Andrew Baker: Right now we need candidates with multidisciplinary backgrounds—mixes of law, business, process, project management, technology, and others areas. For instance, one of our roles calls for a connection both to statistics and law. There aren’t many people like that, so we’re working with several law schools to try to create more of them. We’ve invested a lot in our current people to bolster those skills and create programs in emerging disciplines such as design thinking and systems design. But it would be wonderful if our candidates came in already having these capabilities.

McKinsey: How do you see this evolution continuing?

Steve Poor: We’re opening new channels for people to come into our organization. The standard associate track from law school is no longer the only option.

Kim Craig: More and more students are interested in combining the practice of law with the business of law. So we hire law-school graduates into our project-management and technology roles.

Steve Poor: Much of our management infrastructure rests on measuring people’s competencies. That is how we make promotion decisions—not because someone has been here for a certain number of years.

McKinsey: How do you expect the practice of the law at leading firms to evolve over the next decade?

Steve Poor: A handful of firms probably won’t change much, because they have a mystique. The vast bulk of firms, however, will need to find a different path. The solutions that companies need are becoming more diverse and the competition is becoming more diverse as well, with specialists targeting particular streams of work and technology companies moving into the field. The idea that you can simply get bigger or raise rates every year will not hold.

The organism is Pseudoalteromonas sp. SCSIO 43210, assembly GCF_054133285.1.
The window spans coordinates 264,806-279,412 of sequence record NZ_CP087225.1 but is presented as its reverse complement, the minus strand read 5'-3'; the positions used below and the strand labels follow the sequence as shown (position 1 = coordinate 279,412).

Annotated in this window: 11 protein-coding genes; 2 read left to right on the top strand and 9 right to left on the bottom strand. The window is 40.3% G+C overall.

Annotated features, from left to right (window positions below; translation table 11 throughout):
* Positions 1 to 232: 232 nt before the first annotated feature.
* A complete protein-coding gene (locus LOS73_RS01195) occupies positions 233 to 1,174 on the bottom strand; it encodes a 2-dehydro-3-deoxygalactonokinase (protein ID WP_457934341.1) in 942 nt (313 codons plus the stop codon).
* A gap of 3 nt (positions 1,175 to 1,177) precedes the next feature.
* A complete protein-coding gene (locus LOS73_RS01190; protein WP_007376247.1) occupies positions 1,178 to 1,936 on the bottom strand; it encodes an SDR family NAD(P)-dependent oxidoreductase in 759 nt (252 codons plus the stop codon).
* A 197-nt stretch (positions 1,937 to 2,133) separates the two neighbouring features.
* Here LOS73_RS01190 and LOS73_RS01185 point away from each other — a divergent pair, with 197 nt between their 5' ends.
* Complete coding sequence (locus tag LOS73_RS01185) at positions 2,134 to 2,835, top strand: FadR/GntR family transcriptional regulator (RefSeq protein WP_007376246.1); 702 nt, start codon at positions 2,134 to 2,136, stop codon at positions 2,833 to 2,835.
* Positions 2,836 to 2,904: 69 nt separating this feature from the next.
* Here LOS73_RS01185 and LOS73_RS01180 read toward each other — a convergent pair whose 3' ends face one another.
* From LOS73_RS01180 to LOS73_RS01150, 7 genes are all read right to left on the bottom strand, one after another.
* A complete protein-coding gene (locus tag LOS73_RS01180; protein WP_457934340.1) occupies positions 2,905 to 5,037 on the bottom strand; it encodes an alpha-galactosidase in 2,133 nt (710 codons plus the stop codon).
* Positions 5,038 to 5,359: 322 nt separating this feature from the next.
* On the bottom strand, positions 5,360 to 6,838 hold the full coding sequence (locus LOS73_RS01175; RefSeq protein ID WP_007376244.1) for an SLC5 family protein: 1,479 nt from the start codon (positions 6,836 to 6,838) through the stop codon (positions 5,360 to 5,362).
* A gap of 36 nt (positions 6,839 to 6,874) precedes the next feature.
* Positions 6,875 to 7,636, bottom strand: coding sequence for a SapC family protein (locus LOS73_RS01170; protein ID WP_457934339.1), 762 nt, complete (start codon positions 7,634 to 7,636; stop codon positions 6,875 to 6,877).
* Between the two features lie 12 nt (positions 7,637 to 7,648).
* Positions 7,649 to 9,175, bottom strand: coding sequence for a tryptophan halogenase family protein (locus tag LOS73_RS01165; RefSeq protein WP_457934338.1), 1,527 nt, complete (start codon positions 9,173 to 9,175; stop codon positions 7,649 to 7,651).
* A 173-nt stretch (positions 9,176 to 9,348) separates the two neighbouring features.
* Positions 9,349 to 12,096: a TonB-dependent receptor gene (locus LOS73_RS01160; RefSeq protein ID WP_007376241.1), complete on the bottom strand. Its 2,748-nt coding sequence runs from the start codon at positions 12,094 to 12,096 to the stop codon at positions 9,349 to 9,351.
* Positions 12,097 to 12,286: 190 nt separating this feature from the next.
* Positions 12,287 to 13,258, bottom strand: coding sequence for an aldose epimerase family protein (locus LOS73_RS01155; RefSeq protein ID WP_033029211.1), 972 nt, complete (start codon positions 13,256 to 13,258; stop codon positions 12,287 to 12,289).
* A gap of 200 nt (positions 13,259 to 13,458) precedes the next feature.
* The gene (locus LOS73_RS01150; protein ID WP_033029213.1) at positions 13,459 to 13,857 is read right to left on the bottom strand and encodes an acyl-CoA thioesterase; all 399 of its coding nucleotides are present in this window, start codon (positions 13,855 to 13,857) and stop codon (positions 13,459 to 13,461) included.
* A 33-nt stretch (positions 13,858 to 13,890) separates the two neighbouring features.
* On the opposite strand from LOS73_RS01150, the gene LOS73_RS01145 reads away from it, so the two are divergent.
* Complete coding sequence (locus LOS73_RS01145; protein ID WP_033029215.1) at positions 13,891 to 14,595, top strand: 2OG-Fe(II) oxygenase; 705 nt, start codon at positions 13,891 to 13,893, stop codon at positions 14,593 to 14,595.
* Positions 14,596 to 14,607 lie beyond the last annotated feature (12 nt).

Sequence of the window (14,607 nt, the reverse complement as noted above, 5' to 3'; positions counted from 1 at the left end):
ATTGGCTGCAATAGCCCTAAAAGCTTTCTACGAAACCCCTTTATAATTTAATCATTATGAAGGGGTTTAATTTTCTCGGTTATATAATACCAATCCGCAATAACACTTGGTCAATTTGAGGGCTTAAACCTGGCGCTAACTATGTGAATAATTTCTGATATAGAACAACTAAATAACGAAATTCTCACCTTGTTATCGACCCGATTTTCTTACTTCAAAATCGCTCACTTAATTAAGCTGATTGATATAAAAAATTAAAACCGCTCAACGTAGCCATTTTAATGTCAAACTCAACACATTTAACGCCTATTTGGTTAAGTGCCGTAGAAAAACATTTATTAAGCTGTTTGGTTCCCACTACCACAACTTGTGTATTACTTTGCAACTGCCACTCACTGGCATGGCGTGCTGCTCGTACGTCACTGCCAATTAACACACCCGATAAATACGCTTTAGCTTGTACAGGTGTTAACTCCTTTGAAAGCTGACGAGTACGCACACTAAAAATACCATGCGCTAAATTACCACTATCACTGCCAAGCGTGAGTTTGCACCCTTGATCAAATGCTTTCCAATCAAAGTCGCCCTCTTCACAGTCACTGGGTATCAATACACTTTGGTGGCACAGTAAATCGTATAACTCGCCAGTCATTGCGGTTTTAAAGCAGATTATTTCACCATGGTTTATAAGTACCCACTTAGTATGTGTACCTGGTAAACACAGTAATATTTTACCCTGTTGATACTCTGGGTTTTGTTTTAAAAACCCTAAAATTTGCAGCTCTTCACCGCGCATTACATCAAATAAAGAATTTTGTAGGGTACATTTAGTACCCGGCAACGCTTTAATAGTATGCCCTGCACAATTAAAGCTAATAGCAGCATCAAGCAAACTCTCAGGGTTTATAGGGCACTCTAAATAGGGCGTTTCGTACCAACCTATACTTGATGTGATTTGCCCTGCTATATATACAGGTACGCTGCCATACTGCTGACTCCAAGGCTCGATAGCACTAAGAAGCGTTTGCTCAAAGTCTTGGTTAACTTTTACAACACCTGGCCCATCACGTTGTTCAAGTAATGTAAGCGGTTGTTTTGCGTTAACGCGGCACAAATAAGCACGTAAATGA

McKinsey: How do you see client expectations changing?

Lisa Damon: Some of our clients are already talking about “horizon expertise”—helping them see what’s coming, instead of paying us to solve the current problem.

Steve Poor: Increasingly we’re called on to present hybrid solutions that incorporate law, technology, service-delivery mechanisms, and other expertise. One global company is trying to identify patterns of workforce utilization worldwide, so we are working with economists and related experts to try to predict some of the emerging dynamics.

McKinsey: How has the way that you lead changed as part of this journey?

Steve Poor: I’ve been learning patience and persistence. You have to recognize that people won’t necessarily accept change just because of a flash of insight that you so graciously share with them. It’s a matter of taking pride in the small victories, rather than needing the big victory.

Lisa Damon: To me, it’s about listening—meeting a partner or client or team at whatever stage they are in and finding affinity with them. What do they need? What is their value story? What can we tap into to help create what’s often a revolutionary change? This is a huge transformation, and it’s up to us to find the opportunity to help people push forward.

About the author(s)

Alex D’Amico is a partner in McKinsey’s New York office, and Christian Johnson is a senior editor in the Hong Kong office.